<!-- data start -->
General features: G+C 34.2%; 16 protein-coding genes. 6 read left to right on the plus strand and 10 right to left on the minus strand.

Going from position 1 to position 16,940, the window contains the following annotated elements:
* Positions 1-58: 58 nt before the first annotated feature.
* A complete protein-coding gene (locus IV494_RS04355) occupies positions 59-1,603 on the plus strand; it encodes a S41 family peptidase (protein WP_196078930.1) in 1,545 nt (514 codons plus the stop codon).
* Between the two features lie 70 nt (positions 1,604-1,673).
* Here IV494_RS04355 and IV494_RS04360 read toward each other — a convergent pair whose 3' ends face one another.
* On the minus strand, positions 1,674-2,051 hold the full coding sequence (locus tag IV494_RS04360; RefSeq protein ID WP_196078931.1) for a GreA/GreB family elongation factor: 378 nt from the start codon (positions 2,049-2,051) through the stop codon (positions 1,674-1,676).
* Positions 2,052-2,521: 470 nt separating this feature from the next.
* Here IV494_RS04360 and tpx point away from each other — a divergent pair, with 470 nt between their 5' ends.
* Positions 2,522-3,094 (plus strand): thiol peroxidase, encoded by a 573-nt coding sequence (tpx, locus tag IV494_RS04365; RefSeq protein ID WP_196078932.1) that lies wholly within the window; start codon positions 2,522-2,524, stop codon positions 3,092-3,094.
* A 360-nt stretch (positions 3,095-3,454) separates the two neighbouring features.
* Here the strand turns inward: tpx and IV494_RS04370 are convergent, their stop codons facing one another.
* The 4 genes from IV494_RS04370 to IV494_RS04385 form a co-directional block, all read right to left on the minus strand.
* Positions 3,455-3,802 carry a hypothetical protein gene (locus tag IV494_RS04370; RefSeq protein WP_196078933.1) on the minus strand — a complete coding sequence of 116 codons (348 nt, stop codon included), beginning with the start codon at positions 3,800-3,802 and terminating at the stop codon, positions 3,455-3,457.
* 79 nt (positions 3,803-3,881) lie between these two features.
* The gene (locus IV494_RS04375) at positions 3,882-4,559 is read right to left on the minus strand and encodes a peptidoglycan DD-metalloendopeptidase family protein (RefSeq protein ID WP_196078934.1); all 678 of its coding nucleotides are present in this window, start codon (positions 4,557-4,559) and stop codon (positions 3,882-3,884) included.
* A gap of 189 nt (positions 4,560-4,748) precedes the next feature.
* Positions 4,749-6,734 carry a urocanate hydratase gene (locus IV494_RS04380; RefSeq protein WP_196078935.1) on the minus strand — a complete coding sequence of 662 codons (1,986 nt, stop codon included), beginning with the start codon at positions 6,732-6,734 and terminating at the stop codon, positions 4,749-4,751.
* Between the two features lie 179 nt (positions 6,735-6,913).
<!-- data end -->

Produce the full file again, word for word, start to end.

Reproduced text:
General features: G+C 34.2%; 16 protein-coding genes. 6 read left to right on the plus strand and 10 right to left on the minus strand.

Going from position 1 to position 16,940, the window contains the following annotated elements:
* Positions 1-58: 58 nt before the first annotated feature.
* A complete protein-coding gene (locus IV494_RS04355) occupies positions 59-1,603 on the plus strand; it encodes a S41 family peptidase (protein WP_196078930.1) in 1,545 nt (514 codons plus the stop codon).
* Between the two features lie 70 nt (positions 1,604-1,673).
* Here IV494_RS04355 and IV494_RS04360 read toward each other — a convergent pair whose 3' ends face one another.
* On the minus strand, positions 1,674-2,051 hold the full coding sequence (locus tag IV494_RS04360; RefSeq protein ID WP_196078931.1) for a GreA/GreB family elongation factor: 378 nt from the start codon (positions 2,049-2,051) through the stop codon (positions 1,674-1,676).
* Positions 2,052-2,521: 470 nt separating this feature from the next.
* Here IV494_RS04360 and tpx point away from each other — a divergent pair, with 470 nt between their 5' ends.
* Positions 2,522-3,094 (plus strand): thiol peroxidase, encoded by a 573-nt coding sequence (tpx, locus tag IV494_RS04365; RefSeq protein ID WP_196078932.1) that lies wholly within the window; start codon positions 2,522-2,524, stop codon positions 3,092-3,094.
* A 360-nt stretch (positions 3,095-3,454) separates the two neighbouring features.
* Here the strand turns inward: tpx and IV494_RS04370 are convergent, their stop codons facing one another.
* The 4 genes from IV494_RS04370 to IV494_RS04385 form a co-directional block, all read right to left on the minus strand.
* Positions 3,455-3,802 carry a hypothetical protein gene (locus tag IV494_RS04370; RefSeq protein WP_196078933.1) on the minus strand — a complete coding sequence of 116 codons (348 nt, stop codon included), beginning with the start codon at positions 3,800-3,802 and terminating at the stop codon, positions 3,455-3,457.
* 79 nt (positions 3,803-3,881) lie between these two features.
* The gene (locus IV494_RS04375) at positions 3,882-4,559 is read right to left on the minus strand and encodes a peptidoglycan DD-metalloendopeptidase family protein (RefSeq protein ID WP_196078934.1); all 678 of its coding nucleotides are present in this window, start codon (positions 4,557-4,559) and stop codon (positions 3,882-3,884) included.
* A gap of 189 nt (positions 4,560-4,748) precedes the next feature.
* Positions 4,749-6,734 carry a urocanate hydratase gene (locus IV494_RS04380; RefSeq protein WP_196078935.1) on the minus strand — a complete coding sequence of 662 codons (1,986 nt, stop codon included), beginning with the start codon at positions 6,732-6,734 and terminating at the stop codon, positions 4,749-4,751.
* Between the two features lie 179 nt (positions 6,735-6,913).